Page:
MSCI's broadest index of Asia-Pacific shares outside Japan climbed 1 percent to heights not seen since December 2007. It has gained over 5 percent so far this month.
E-Mini futures for the S&P 500 were up 0.2 percent, while Eurostoxx 50 futures started steadily.
China's blue-chip CSI300 index recouped early losses to edge up 0.3 percent as data showed a pick up in profit growth for industrial firms.
The latest rush for risk came after the Fed left U.S. rates unmoved as expected but tweaked its wording on inflation.
The market seized on the fact that the central bank noted that both overall and core inflation had declined and removed the qualifier "recently," perhaps suggesting concerns the slowdown might not be temporary.
The Fed also said it expected to start winding down its massive holdings of bonds "relatively soon," cementing expectations of a September start.
While that would be an effective tightening in financial conditions it might also lessen the need for actual hikes in rates, which matter more for currency valuations.
"The dollar's biggest problem is it can't expect help from the Fed for a long time," said Alan Ruskin, global head of forex at Deutsche.
A Reuters poll showed most primary dealers still see the Fed's next rate rise in December. But rate futures are pricing in less than 50 percent chance of a hike by then, compared to a little more than 50 percent before the Fed's meeting.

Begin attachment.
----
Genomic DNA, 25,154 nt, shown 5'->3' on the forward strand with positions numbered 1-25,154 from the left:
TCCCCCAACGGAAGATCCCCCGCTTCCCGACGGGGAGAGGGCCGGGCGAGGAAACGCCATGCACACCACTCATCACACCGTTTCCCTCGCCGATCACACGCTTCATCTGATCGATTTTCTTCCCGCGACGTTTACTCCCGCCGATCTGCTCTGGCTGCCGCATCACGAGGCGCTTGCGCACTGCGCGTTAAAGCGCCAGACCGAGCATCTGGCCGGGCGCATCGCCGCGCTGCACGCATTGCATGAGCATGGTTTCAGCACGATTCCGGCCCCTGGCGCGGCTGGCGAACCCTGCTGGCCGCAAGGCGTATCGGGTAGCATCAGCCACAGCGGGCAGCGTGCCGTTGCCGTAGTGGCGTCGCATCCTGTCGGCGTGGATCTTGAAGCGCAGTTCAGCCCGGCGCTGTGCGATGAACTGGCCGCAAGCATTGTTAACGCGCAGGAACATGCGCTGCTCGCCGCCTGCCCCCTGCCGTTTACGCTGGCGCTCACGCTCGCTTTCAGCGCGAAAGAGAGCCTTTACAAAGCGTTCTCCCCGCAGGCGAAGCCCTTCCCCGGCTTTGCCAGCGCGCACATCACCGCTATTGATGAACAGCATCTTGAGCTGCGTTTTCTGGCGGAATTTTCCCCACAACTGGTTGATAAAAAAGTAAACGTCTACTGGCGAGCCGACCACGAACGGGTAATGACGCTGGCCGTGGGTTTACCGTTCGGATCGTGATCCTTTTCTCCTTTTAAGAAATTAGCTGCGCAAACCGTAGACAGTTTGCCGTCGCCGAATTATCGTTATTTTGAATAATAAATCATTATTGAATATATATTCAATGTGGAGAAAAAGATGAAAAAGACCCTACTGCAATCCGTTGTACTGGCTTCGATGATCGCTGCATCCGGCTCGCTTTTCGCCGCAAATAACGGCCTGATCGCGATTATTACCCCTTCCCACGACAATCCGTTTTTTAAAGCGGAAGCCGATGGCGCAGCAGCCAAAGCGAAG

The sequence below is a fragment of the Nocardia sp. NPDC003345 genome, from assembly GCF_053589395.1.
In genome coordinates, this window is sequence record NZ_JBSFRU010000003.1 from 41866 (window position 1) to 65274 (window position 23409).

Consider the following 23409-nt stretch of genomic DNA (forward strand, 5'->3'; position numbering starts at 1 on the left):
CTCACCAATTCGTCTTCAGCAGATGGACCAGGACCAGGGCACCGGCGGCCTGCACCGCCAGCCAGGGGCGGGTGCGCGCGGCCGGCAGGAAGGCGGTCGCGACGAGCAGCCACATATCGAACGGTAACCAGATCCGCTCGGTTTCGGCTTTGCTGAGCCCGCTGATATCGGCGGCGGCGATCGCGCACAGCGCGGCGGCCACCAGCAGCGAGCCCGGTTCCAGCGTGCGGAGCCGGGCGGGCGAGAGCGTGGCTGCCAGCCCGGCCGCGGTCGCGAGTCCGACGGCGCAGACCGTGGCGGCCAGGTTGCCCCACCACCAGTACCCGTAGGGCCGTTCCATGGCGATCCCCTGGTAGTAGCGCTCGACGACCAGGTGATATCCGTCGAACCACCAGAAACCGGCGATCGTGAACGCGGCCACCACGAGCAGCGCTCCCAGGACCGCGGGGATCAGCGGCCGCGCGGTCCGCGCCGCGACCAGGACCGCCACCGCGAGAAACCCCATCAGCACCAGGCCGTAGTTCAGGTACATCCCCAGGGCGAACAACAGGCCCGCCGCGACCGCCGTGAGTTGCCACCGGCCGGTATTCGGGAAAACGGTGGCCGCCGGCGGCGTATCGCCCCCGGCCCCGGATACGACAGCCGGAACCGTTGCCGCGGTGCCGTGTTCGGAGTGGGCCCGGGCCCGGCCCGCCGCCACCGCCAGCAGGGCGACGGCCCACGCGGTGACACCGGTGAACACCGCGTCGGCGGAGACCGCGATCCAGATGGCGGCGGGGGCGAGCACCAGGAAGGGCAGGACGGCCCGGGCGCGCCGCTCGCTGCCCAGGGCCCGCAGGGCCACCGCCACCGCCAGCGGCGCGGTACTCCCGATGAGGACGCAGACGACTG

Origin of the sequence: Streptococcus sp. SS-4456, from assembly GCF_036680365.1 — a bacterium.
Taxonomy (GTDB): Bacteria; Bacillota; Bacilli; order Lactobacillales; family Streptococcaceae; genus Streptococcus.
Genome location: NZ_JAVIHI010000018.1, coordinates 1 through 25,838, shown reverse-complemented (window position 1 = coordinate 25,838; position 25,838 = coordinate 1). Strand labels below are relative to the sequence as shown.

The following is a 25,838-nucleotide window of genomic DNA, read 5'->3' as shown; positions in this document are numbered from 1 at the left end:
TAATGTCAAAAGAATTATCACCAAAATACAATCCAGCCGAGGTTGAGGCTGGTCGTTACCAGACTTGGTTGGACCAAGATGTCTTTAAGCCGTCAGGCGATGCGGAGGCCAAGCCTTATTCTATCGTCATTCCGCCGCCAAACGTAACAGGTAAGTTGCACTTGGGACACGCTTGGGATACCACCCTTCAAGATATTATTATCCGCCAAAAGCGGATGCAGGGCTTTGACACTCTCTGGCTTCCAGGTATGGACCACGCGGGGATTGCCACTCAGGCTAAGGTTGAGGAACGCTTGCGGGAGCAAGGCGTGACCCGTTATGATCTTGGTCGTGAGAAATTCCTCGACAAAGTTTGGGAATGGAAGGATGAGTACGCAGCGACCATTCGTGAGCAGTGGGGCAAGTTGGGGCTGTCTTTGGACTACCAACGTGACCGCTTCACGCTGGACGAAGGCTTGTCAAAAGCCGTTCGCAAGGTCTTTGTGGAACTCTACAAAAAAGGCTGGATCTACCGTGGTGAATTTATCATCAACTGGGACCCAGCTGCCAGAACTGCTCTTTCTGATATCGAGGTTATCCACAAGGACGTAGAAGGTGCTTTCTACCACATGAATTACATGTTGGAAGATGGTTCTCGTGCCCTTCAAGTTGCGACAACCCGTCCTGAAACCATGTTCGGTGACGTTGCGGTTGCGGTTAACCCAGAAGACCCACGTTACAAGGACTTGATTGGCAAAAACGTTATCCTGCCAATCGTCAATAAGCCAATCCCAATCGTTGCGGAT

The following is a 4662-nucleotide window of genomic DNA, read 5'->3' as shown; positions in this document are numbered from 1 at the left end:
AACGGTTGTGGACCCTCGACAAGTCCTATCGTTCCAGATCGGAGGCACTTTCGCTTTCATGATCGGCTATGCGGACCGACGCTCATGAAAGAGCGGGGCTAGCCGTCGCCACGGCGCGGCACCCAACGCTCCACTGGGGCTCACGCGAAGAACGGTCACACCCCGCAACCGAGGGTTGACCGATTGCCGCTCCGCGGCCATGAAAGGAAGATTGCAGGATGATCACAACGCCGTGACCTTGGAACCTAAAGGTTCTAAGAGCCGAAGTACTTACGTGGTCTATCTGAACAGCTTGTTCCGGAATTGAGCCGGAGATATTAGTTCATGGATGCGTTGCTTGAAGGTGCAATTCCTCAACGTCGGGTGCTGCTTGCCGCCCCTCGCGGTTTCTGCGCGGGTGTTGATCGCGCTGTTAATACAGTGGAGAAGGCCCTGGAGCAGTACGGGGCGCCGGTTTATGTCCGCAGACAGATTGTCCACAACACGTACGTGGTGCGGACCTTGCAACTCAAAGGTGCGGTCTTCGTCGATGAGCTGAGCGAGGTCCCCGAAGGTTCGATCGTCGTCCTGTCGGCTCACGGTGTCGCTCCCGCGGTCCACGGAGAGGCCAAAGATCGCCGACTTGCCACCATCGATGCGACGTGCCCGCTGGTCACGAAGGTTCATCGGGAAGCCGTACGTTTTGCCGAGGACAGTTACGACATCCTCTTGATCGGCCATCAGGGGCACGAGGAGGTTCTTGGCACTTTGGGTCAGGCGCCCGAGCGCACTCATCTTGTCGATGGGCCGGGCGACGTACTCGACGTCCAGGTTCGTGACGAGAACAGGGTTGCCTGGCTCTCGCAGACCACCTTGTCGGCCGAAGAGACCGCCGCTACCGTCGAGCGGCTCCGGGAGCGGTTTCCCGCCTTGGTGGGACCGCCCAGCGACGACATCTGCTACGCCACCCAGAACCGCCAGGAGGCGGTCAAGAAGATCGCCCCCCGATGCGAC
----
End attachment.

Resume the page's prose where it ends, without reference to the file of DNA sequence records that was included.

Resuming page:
Dollar Breaks Lower
Bonds rallied in reaction with yields on 10-year U.S. Treasuries down at 2.28 percent having fallen 5 basis points overnight. The dollar followed, gouging out a 13-month trough against a basket of currencies at 93.152.
The euro, which had been bumping up against a 23-month top for most of the week, finally broke through to reach as far as $1.1777, its highest since early 2015.
The euro was last buying $1.1736 with the next major target the 200-week average at $1.1807 - a measure it has not traded above since mid-2014.
The dollar was fast approaching the 200-week barrier on its Canadian counterpart and had breached that technically important level on the Australian dollar. The Aussie duly climbed 0.6 percent to reach $0.8050.
The dollar even fell back against the yen to 111.03, though the damage was somewhat limited by expectations the Bank of Japan would keep its super-easy policies in place longer than most other global central banks.
The prospect of U.S. policy staying stimulative saw Wall Street's fear gauge touch a record low as stocks notched historic closing highs. The Dow ended Wednesday up 0.45 percent, while the S&P 500 added 0.03 percent and the Nasdaq 0.16 percent.
The declining greenback boosted commodities priced in dollars. Spot gold hit a six-week high and was last trading at $1,263.50, while copper reached territory not trod since May 2015.
Oil prices paused near eight-week highs after a surprisingly sharp drop in U.S. inventories encouraged speculation a global crude glut would recede.
A bout of profit-taking in Asia on Thursday saw Brent crude futures ease 7 cents to $50.90 a barrel, while U.S. crude dipped 5 cents to $48.70.
(Only the headline and picture of this report may have been reworked by the Business Standard staff; the rest of the content is auto-generated from a syndicated feed.)